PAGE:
The process requires a great deal of strategy to figure out what works to get the most out of each athlete. The motivating factors that work for one athlete may not work for another or in some cases may do the complete opposite than you want it to do.  So as a coach is is critical to figure out how each athlete can be reached.  I don’t think that coaches should morph into what the athlete needs from them at every turn.  Sometimes it is necessary for a coach to adjust but many players need to provide what the coach needs as well.

If you look at the process of how athletes are “made” in terms of a continuum it really helps to figure out the areas where individual athletes thrive.  In other cases you can give them more time to figure out their growth process.  In this blog I am going to look at athletes as though they are being prepared by being “cooked” or made.  I believe it is the coaches job to provide the best environment for the team to thrive in.  

Pressure Cooker
These athletes are incredibly rare. They are the kind of player that perform at the end of the game and innately want the ball in their hands at crunch time. They can show up right at game time and be ready to go without a warm up.  They have incredible instincts within the game and due to that can be hard to reach coaching wise because they think they know things already.  They are often very gifted offensive players but have to put in a lot more effort learning to play defence.  If you open the pressure cooker before it is ready then you lose a lot of time to get it back up to the temperature it needs to be at to perform at a high level.  In order to coach this type of athlete sometimes you have to ask the right type of questions to get them to come to the conclusion themselves rather than telling them the answer directly.  If you need to get the message across being direct and unwavering is critical because otherwise they end up being un-phased by the message.    

Players that are in this category are pretty well ready made.  As a coach you don’t have to do much with these athletes basically you just show up and they are ready to go.  They can be gifted or physically ahead of their peers initially.  Where they run into trouble is when other athletes catch up to them.  They can sometimes get frustrated and quit easily because they aren’t sure how to handle the challenges in front of them.  They can heat up fast but the heat often doesn’t last so they burn themselves out early unless they learn to transition or re-heat.  

These athletes are probably the easiest athletes to coach.  You can push them and they bounce right back even if you push them too hard.  They don’t take things too personally and really show their dedication to winning.  They make steady measured progress that you can see consistently without wondering where they are at. Their ability to bounce back and consistently show up in their progress is key. These athletes are incredibly reliable and consistent over their career.  They make coaching rewarding and fun with limited amount of energy expended on helping them to perform at their highest level.  Athletes of the “Toaster Oven” variety are a lot more versatile and can be put into may situations where they can thrive.  They are very resilient and don’t get rattled easily.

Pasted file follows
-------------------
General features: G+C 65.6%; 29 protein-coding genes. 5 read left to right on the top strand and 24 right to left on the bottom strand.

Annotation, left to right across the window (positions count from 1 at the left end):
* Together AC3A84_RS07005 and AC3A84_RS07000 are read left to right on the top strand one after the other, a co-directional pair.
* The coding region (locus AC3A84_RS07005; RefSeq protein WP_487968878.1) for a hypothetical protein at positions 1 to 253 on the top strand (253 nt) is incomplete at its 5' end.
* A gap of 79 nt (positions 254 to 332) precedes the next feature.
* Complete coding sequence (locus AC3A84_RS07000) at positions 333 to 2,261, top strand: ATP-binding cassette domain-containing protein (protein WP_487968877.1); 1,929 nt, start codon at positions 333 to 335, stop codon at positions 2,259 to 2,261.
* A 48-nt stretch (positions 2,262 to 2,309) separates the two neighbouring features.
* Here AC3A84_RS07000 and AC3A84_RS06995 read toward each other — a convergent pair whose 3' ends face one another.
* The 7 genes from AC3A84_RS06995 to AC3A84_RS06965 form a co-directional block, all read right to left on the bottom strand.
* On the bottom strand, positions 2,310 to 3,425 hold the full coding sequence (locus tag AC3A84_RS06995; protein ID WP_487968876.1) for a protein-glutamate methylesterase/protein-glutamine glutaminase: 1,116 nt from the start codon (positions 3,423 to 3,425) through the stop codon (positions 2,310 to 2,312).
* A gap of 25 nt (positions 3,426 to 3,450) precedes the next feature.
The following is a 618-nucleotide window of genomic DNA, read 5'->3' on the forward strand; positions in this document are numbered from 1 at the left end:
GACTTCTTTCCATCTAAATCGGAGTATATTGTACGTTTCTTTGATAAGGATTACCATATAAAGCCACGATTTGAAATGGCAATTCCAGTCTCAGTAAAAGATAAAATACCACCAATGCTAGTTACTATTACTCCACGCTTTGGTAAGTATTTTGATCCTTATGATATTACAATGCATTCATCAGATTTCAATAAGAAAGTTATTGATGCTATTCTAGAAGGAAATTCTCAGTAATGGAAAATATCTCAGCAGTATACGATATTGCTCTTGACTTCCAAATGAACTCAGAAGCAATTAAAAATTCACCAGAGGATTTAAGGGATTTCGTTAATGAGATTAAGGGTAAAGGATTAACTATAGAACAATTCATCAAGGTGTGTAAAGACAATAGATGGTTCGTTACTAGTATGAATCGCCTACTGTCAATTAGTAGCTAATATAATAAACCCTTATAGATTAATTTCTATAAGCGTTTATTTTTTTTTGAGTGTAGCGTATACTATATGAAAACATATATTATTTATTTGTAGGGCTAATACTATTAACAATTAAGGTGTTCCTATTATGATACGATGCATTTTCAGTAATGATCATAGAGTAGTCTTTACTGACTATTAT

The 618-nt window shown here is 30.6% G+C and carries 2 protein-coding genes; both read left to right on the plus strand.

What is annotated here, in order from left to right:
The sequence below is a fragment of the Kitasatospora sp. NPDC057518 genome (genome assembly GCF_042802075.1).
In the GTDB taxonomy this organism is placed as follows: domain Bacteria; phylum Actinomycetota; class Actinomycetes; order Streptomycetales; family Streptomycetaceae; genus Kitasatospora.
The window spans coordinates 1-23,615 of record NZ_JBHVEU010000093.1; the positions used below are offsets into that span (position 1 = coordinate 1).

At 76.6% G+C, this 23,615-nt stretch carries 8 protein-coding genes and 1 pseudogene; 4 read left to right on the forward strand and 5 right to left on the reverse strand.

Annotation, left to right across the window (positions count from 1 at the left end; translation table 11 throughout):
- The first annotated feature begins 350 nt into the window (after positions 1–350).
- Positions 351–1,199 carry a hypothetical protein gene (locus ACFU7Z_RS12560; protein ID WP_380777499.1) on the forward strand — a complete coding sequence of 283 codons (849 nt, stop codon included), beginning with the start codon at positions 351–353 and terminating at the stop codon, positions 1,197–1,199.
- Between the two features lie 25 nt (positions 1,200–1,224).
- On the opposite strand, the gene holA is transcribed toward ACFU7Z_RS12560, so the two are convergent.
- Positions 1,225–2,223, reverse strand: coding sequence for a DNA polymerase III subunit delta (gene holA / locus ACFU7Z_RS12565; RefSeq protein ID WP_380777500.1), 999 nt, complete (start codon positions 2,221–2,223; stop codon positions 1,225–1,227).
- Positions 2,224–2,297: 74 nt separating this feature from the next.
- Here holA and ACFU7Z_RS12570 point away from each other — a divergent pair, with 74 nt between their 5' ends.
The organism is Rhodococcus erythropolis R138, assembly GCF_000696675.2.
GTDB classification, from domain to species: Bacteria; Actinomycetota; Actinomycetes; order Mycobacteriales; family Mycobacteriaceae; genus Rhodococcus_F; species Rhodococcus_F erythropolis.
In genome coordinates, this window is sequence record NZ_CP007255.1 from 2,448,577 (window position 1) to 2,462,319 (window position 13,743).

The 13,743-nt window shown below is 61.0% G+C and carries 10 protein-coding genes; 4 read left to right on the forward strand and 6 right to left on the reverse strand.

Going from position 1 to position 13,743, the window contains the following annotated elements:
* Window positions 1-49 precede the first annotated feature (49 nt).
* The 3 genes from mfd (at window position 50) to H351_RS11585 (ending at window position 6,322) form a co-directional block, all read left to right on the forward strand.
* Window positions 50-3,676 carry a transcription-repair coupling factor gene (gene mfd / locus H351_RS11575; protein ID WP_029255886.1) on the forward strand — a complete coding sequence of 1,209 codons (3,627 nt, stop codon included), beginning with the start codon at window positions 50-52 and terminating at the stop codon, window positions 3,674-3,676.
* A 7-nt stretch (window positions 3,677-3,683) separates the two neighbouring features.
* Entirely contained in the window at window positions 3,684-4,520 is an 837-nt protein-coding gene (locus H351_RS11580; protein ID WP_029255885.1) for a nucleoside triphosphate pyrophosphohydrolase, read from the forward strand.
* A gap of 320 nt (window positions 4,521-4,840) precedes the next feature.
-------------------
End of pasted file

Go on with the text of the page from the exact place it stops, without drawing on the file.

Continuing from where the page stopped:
Deep Fryer 
These athletes are a lot more up and down than their “Toaster” counterparts.  They go into times when they are figuring things out and then emerge victorious just to be submerged again a short time later.  Their progress is measurable and authentic.  This category often has athletes who may be going through issues of physical and mental growth.  They are a lot more up and down but on the plus side they cook very thoroughly.  When they are done they don’t need to go back in to be finished cooking and it is a one time deal.  

Conventional Oven 
For this type of athlete it takes time and whenever you want to take a look at their progress you can turn on the light to peak through the window on the over door to see how things are going.  The progress is slow but you can see it happening.  It is best to let these athletes work on their own from a far because if you open the door before they are ready the heat escapes.  It then takes longer for them to reach their potential when this happens.  This style of athlete requires a steady amount of consistent coaching energy.  The consistency is the key factor in providing their success they need to be checked in on from time to time but not micromanaged.  The heat should be adjusted accordingly to ensure they are still cooking up nicely and on pace.  

Luau Roast